Tuesday, December 9, 2008

Mumbai Tragedy

Several years ago, my wife and I traveled to India. While there, we visited Mumbai and stayed at the Taj Mahal Hotel, which is probably the best known hotel in the city. One day we hired a guide to show us around the city. To my surprise, I learned that she and her husband were Jewish.

There are several small Jewish communities in India dating back to Old Testament times. About twenty five per cent of the Indians of the Jewish faith live in Mumbai. The Apostle Thomas is believed to have traveled to India and died there. Inasmuch as the early Christians tended to gather in communities where Jews of the dispersion lived, perhaps Thomas came to Mumbai.

The terrorist attacks on the hotel where we stayed and on the Jewish Center, which could well have been a gathering place for our guide, has touched us in a personal way. Religious violence has cursed India for many years, although the country strives to achieve a culture of religious tolerance. In 1975 vast numbers of Sikhs were murdered and expelled from Delhi. In and around 1990 Kashmir went through a period of ethnic cleansing of Hindus in which at least three hundred persons were killed. In 1993 Mumbai endured 13 bombings as a result of Muslim-Hindu violence. In 2000 the Godra train was attacked and a car containing 58 men, women, and children, all Hindus, were burned alive. This was followed in 2002 by the infamous riots in the state of Gujurat in which over a thousand persons, Hindu and Muslim, were killed and several thousand were injured, missing or orphaned by the conflict. Other religious violence has included anti-Christian riots and recurring border wars along the Pakistani- Indian border.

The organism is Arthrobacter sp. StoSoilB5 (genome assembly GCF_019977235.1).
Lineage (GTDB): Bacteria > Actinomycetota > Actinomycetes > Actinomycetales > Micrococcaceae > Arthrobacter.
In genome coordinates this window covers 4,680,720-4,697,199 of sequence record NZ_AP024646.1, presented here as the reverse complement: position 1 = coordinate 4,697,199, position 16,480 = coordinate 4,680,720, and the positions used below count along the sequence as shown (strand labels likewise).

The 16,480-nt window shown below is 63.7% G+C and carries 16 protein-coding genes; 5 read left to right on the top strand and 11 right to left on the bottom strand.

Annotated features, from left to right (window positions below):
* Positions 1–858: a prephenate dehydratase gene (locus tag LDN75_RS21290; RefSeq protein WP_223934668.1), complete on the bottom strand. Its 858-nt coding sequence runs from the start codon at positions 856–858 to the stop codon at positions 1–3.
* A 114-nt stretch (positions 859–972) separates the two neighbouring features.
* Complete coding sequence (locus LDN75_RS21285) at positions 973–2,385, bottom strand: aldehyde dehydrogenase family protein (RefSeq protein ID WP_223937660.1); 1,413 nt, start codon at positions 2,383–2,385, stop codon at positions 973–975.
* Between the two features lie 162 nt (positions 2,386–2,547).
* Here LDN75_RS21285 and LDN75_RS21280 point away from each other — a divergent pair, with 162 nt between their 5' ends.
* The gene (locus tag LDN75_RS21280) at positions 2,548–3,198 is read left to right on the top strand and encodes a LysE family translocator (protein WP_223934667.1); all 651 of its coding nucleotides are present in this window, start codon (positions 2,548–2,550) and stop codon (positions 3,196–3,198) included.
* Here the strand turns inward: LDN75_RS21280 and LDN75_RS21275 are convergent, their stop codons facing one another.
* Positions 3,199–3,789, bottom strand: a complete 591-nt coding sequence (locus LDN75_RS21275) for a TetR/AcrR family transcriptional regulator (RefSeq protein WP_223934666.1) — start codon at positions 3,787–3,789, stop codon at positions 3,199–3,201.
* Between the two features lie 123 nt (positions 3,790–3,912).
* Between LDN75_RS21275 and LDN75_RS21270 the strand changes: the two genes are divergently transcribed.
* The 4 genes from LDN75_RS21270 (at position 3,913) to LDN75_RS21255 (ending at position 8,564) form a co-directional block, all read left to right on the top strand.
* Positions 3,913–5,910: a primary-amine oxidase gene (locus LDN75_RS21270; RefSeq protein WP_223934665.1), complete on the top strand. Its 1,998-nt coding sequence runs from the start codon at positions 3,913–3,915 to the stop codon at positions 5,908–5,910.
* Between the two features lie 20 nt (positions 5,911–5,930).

The common theme of these incidents has been that the people on both sides were killing each other in the name of God. Surely God weeps over these tragedies.

As our world flattens out, all religions, including the Judeo-Christian religions-must grapple with how we live with each other even though we hold strikingly different views on the nature of the Almighty. We in this country are not immune to religious warfare. As the terrorist shouts the name of Allah while causing destruction, we naturally begin to extrapolate the terrorist personality to all of Islam. More and more the "war on terror" begins to take on the characteristics of a religious war.

Are we in danger of becoming even more embroiled in religious war? What should and could be done to prevent that from happening?

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